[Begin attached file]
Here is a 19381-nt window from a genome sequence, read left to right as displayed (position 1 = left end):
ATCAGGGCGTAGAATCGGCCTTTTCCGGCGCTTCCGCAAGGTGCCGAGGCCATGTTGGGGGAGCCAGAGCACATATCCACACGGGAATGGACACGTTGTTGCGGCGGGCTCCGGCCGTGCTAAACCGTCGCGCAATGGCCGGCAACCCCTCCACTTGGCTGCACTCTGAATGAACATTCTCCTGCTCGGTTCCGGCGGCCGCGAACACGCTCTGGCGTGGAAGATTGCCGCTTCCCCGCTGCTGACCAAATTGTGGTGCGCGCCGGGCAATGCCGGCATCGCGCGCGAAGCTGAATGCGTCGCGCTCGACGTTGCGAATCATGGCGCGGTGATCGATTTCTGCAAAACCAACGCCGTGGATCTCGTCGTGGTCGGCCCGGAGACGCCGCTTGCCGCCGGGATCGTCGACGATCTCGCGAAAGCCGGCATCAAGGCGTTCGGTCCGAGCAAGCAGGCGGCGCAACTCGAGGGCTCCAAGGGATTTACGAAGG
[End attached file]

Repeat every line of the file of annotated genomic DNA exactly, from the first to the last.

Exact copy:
Here is a 19381-nt window from a genome sequence, read left to right as displayed (position 1 = left end):
ATCAGGGCGTAGAATCGGCCTTTTCCGGCGCTTCCGCAAGGTGCCGAGGCCATGTTGGGGGAGCCAGAGCACATATCCACACGGGAATGGACACGTTGTTGCGGCGGGCTCCGGCCGTGCTAAACCGTCGCGCAATGGCCGGCAACCCCTCCACTTGGCTGCACTCTGAATGAACATTCTCCTGCTCGGTTCCGGCGGCCGCGAACACGCTCTGGCGTGGAAGATTGCCGCTTCCCCGCTGCTGACCAAATTGTGGTGCGCGCCGGGCAATGCCGGCATCGCGCGCGAAGCTGAATGCGTCGCGCTCGACGTTGCGAATCATGGCGCGGTGATCGATTTCTGCAAAACCAACGCCGTGGATCTCGTCGTGGTCGGCCCGGAGACGCCGCTTGCCGCCGGGATCGTCGACGATCTCGCGAAAGCCGGCATCAAGGCGTTCGGTCCGAGCAAGCAGGCGGCGCAACTCGAGGGCTCCAAGGGATTTACGAAGG